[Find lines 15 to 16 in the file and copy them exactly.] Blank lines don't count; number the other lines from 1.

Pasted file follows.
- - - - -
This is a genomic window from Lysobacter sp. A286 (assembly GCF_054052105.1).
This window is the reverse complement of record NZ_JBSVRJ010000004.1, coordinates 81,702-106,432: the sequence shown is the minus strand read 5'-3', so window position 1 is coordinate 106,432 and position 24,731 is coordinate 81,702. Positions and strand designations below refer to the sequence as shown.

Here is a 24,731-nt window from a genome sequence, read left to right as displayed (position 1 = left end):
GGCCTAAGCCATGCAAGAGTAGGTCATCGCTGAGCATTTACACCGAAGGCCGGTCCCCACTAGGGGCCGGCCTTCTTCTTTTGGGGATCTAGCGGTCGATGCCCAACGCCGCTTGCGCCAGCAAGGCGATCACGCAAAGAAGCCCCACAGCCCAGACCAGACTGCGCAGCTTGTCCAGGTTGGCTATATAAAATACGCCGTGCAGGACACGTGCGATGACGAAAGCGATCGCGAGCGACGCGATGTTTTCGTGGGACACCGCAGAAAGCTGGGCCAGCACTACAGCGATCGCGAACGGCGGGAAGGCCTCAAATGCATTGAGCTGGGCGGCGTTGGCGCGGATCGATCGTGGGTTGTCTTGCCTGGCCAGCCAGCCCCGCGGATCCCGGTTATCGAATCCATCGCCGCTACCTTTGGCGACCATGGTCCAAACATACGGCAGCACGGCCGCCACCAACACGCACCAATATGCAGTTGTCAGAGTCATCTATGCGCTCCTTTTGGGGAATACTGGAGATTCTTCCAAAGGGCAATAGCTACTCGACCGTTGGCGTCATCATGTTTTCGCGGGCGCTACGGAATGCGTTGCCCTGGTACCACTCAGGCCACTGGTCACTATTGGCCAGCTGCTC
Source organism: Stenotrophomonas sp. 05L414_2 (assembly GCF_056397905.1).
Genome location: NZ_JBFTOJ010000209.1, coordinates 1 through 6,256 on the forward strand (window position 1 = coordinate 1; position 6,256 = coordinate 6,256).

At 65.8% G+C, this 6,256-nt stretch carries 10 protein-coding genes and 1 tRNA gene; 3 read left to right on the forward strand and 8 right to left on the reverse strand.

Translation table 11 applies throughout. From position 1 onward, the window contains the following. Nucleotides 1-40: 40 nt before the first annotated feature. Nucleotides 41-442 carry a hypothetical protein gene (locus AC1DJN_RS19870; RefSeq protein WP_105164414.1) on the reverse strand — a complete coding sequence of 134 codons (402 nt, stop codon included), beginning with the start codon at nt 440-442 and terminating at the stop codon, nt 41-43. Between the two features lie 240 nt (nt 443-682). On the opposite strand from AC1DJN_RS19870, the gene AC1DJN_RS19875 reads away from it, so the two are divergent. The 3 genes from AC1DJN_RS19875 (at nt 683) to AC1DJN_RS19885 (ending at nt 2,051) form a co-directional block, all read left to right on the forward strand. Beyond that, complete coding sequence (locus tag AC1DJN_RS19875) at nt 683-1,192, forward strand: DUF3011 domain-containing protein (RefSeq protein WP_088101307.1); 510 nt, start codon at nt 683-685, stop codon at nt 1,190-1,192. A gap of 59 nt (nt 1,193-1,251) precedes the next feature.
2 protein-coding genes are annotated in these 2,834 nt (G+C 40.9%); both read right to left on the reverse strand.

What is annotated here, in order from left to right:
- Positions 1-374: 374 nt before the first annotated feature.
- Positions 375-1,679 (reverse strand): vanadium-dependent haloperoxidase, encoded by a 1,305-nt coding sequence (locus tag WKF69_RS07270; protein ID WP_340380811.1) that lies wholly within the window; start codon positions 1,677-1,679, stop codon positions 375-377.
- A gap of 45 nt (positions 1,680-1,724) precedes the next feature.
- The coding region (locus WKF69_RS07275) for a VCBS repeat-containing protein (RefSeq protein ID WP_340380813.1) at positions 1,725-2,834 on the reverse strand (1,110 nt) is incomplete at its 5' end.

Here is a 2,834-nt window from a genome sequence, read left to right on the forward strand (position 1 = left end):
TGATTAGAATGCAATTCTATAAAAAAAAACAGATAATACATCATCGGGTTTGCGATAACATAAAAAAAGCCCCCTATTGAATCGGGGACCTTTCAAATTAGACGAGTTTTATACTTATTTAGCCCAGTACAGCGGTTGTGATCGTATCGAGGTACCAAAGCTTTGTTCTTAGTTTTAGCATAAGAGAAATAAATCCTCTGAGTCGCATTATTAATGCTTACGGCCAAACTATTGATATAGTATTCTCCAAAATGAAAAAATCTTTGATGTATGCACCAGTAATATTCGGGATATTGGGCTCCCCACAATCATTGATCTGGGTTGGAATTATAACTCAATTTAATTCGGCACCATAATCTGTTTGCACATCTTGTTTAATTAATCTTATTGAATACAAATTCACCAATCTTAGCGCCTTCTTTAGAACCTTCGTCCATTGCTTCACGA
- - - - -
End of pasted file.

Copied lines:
Here is a 2,834-nt window from a genome sequence, read left to right on the forward strand (position 1 = left end):
TGATTAGAATGCAATTCTATAAAAAAAAACAGATAATACATCATCGGGTTTGCGATAACATAAAAAAAGCCCCCTATTGAATCGGGGACCTTTCAAATTAGACGAGTTTTATACTTATTTAGCCCAGTACAGCGGTTGTGATCGTATCGAGGTACCAAAGCTTTGTTCTTAGTTTTAGCATAAGAGAAATAAATCCTCTGAGTCGCATTATTAATGCTTACGGCCAAACTATTGATATAGTATTCTCCAAAATGAAAAAATCTTTGATGTATGCACCAGTAATATTCGGGATATTGGGCTCCCCACAATCATTGATCTGGGTTGGAATTATAACTCAATTTAATTCGGCACCATAATCTGTTTGCACATCTTGTTTAATTAATCTTATTGAATACAAATTCACCAATCTTAGCGCCTTCTTTAGAACCTTCGTCCATTGCTTCACGA